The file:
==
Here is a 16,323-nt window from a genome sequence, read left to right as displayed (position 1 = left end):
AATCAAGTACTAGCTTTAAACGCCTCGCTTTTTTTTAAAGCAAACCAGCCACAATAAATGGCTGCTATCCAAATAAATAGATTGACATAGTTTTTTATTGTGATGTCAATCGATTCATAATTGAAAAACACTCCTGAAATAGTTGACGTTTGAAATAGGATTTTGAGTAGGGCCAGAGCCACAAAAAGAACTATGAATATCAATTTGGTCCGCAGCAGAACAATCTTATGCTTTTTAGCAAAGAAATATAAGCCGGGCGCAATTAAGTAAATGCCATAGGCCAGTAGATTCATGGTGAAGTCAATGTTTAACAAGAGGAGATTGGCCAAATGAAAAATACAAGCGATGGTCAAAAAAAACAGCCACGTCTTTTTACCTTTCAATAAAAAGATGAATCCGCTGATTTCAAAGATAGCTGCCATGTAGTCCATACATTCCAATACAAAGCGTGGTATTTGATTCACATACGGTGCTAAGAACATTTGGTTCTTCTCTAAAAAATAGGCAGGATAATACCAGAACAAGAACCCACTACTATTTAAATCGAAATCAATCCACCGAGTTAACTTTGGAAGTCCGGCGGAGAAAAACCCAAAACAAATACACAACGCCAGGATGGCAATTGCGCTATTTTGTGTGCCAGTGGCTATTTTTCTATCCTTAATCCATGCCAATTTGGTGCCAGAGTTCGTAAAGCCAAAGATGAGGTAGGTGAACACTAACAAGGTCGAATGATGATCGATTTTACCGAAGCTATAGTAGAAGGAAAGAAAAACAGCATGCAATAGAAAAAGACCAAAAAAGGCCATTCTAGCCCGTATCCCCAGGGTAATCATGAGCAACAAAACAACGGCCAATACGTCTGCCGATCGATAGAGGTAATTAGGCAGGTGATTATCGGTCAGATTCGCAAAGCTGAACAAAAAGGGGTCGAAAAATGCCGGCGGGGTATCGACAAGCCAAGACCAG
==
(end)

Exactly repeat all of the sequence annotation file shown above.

Here is a 16,323-nt window from a genome sequence, read left to right as displayed (position 1 = left end):
AATCAAGTACTAGCTTTAAACGCCTCGCTTTTTTTTAAAGCAAACCAGCCACAATAAATGGCTGCTATCCAAATAAATAGATTGACATAGTTTTTTATTGTGATGTCAATCGATTCATAATTGAAAAACACTCCTGAAATAGTTGACGTTTGAAATAGGATTTTGAGTAGGGCCAGAGCCACAAAAAGAACTATGAATATCAATTTGGTCCGCAGCAGAACAATCTTATGCTTTTTAGCAAAGAAATATAAGCCGGGCGCAATTAAGTAAATGCCATAGGCCAGTAGATTCATGGTGAAGTCAATGTTTAACAAGAGGAGATTGGCCAAATGAAAAATACAAGCGATGGTCAAAAAAAACAGCCACGTCTTTTTACCTTTCAATAAAAAGATGAATCCGCTGATTTCAAAGATAGCTGCCATGTAGTCCATACATTCCAATACAAAGCGTGGTATTTGATTCACATACGGTGCTAAGAACATTTGGTTCTTCTCTAAAAAATAGGCAGGATAATACCAGAACAAGAACCCACTACTATTTAAATCGAAATCAATCCACCGAGTTAACTTTGGAAGTCCGGCGGAGAAAAACCCAAAACAAATACACAACGCCAGGATGGCAATTGCGCTATTTTGTGTGCCAGTGGCTATTTTTCTATCCTTAATCCATGCCAATTTGGTGCCAGAGTTCGTAAAGCCAAAGATGAGGTAGGTGAACACTAACAAGGTCGAATGATGATCGATTTTACCGAAGCTATAGTAGAAGGAAAGAAAAACAGCATGCAATAGAAAAAGACCAAAAAAGGCCATTCTAGCCCGTATCCCCAGGGTAATCATGAGCAACAAAACAACGGCCAATACGTCTGCCGATCGATAGAGGTAATTAGGCAGGTGATTATCGGTCAGATTCGCAAAGCTGAACAAAAAGGGGTCGAAAAATGCCGGCGGGGTATCGACAAGCCAAGACCAG